Monday, August 22, 2011

Conclusion: Summer Fellows 2011 Taiwan

As I said goodbye to my classmates and teachers, I could not help but think when I would return to Taiwan. This summer went by very quickly, full of time well spent on studying and meeting new friends. I know that these eight weeks that I spent at the International Language Chinese Program not only improved my Chinese, but also gave me valuable experiences that would help me in the near future.

My biggest problem going into ICLP was my speaking and listening skills. I remember that during my first week in Taiwan, the street vendors were so perplexed by my Chinese that they would feel the need to repeat the price in English. I was also self-conscious, so I avoided speaking as much as possible. In my first cab ride from the airport, I didn’t say a single word to the driver in those thirty minutes (except a ‘xiexie’ when I got off). In those first two weeks of classes, I thought to myself, am I really going to pick up this language? What if I return to GW without much improvement?

I think the two biggest reasons that I was able to improve my speaking and listening were ICLP’s teaching approach and the quality of the teachers. Because class sizes were incredibly small, I was able to use class time to the fullest extent to participate in discussions. Since all of the class sessions focused on oral exercises (I only got tested on reading and writing on the midterm exam), they were perfect to fill my needs. I also need to thank all of my teachers who were all highly trained. Their teaching approach was direct but nevertheless interactive, weaving together sentence patterns and vocabulary exercises with questions about personal thoughts and experiences. I was impressed with their level of patience. When students hesitated to think or rephrase their sentences, teachers generally waited to hear the complete thought before making corrections. I frequently jumble up word orders, so I appreciated my teachers letting me take my time with my answers.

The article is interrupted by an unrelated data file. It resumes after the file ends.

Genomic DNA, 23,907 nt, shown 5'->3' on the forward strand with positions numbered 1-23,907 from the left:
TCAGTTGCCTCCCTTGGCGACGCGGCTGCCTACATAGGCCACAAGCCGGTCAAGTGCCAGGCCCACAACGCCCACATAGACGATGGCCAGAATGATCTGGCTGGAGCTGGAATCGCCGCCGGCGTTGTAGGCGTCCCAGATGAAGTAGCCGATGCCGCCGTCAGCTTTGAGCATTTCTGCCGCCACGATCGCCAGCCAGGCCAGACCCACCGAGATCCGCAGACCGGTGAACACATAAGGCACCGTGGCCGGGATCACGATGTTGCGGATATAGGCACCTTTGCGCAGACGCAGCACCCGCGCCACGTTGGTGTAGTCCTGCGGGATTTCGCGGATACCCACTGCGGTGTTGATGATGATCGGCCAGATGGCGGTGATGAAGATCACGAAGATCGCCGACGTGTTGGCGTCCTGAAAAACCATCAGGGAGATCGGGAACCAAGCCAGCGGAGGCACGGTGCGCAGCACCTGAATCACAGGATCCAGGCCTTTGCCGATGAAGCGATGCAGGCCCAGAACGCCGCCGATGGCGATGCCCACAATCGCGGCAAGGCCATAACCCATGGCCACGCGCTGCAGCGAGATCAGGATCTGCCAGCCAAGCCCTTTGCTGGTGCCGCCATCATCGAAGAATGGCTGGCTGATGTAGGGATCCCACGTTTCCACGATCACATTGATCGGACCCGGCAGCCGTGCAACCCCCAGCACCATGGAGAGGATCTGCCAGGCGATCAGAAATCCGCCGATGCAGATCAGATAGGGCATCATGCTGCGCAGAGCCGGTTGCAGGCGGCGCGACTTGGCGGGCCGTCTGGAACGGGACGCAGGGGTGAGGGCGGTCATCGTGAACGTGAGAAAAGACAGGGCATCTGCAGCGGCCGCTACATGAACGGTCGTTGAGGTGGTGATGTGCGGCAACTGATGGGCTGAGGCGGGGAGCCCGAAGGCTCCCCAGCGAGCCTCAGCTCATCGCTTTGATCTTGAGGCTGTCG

I return to GW with a greater confidence in expressing myself. Although I still stutter or mix up words, I can get my message across without resorting to English. At the airport on my way out of Taiwan, I noticed the employees at the souvenir shops switched from English to Chinese to speak to me after they knew that I understood Chinese.

I think the greatest benefit in ICLP outside of learning Chinese was getting to know students from across the country. Although the vast majority was from American institutions, it was a diverse mix of students from different regions. I admired their diligence, and they were great motivators for me to continue working hard throughout the program. A great number of them, like me, were studying international relations, political science or Asian studies. Naturally, we shared much in common to talk about. Through conversations with them outside of class, I learned much more beyond the realms of language.

I am incredibly grateful for GW’s generous scholarship in giving me this opportunity to study at the International Chinese Language Program. Without GW’s help, it would have been difficult for me to participate in such a well-established program. I will go back to Washington with a higher level of Chinese, and a network of friends from various universities. My only regret is that I cannot extend my stay.

Kazunori Koyama
B.A., International Affairs 2012
Taipei, Taiwan

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